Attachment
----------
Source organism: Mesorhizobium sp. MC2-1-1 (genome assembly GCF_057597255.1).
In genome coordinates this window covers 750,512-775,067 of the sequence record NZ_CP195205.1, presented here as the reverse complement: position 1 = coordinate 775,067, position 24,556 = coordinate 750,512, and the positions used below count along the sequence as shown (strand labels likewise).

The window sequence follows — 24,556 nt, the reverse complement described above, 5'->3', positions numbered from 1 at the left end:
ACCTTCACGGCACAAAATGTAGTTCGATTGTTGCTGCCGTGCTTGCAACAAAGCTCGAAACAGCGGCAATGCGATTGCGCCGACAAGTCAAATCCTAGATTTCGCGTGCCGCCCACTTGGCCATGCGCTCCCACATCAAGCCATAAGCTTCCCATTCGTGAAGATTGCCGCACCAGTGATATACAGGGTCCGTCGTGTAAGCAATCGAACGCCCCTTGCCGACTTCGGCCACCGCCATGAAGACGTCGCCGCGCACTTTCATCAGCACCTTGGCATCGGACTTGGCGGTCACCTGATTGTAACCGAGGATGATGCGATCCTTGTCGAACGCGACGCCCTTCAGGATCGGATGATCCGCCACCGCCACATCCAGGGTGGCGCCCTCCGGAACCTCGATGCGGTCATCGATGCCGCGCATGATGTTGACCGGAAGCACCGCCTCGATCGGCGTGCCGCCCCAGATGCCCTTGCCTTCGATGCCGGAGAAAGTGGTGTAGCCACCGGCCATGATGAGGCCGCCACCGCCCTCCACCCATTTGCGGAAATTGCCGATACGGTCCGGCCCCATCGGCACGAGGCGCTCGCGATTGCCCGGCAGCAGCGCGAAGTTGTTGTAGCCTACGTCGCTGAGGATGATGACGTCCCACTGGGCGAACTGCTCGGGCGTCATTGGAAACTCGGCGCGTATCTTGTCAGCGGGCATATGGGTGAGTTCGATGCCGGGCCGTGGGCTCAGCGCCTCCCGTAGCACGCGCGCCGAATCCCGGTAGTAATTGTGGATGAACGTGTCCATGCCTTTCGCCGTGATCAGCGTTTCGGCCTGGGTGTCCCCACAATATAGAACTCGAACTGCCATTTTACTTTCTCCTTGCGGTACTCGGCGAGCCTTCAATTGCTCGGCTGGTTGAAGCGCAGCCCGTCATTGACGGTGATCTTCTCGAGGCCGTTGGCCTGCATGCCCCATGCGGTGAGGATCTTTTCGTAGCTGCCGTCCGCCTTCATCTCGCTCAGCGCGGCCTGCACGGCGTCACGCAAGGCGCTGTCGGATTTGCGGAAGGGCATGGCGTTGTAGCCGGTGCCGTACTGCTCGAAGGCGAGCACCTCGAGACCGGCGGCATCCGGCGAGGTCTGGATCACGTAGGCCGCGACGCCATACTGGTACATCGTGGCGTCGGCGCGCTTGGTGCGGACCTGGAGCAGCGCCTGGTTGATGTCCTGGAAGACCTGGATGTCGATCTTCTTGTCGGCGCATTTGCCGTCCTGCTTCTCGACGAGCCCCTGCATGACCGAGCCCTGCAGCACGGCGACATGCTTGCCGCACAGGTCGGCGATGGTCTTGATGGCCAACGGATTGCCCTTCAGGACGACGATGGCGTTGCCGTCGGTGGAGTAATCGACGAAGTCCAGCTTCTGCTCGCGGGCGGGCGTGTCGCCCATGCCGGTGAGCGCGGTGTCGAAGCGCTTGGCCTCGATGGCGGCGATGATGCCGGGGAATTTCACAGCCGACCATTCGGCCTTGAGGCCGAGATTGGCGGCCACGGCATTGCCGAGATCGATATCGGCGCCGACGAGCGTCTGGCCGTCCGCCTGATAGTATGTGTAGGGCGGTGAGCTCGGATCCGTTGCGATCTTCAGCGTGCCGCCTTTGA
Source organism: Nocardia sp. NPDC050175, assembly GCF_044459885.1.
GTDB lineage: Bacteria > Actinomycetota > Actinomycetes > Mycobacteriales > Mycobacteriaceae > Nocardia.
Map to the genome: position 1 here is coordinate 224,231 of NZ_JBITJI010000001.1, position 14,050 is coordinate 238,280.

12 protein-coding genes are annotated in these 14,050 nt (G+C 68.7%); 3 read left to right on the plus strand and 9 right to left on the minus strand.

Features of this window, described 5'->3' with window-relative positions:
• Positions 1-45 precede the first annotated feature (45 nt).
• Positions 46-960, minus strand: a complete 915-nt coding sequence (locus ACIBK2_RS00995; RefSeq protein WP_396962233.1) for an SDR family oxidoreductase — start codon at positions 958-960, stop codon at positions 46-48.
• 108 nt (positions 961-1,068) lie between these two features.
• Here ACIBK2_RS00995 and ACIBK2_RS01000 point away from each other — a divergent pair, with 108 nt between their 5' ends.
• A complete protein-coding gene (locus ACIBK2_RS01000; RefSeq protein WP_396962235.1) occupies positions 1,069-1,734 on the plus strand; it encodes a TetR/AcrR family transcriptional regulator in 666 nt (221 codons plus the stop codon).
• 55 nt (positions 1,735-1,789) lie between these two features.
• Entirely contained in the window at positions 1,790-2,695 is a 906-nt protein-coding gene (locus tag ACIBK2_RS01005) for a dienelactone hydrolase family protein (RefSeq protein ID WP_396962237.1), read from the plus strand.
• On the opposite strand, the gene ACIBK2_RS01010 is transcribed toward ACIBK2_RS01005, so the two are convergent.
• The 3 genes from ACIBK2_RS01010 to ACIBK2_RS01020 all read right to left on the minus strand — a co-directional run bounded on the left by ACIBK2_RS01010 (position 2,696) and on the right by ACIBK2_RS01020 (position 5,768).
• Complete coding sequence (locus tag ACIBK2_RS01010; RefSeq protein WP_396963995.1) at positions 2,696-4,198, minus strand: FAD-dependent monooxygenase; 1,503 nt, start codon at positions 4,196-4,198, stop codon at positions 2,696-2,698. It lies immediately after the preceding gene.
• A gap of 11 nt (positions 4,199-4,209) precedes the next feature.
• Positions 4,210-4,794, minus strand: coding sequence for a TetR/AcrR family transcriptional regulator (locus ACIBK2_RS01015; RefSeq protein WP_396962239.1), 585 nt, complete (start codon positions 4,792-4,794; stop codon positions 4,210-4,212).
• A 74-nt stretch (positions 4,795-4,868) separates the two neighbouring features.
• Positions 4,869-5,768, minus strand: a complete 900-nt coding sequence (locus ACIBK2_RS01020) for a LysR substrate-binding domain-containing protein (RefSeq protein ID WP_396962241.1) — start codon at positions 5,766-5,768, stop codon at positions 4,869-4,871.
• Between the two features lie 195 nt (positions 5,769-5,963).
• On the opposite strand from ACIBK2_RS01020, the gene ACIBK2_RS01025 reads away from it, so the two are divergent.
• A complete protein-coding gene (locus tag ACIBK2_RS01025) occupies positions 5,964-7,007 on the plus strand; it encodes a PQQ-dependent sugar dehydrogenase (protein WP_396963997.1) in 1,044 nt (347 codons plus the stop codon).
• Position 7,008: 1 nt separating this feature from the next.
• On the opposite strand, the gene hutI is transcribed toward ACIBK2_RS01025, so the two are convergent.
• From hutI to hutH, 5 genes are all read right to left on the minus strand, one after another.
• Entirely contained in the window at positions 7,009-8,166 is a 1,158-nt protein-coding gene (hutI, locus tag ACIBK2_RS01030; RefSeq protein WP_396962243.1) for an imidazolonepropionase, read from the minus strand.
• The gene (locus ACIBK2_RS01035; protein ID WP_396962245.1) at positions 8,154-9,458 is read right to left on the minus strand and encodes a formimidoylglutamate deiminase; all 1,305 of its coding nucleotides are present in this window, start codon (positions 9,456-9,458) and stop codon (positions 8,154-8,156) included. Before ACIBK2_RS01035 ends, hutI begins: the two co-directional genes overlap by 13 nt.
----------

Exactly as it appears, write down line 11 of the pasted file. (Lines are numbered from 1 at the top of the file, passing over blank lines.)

• Positions 46-960, minus strand: a complete 915-nt coding sequence (locus ACIBK2_RS00995; RefSeq protein WP_396962233.1) for an SDR family oxidoreductase — start codon at positions 958-960, stop codon at positions 46-48.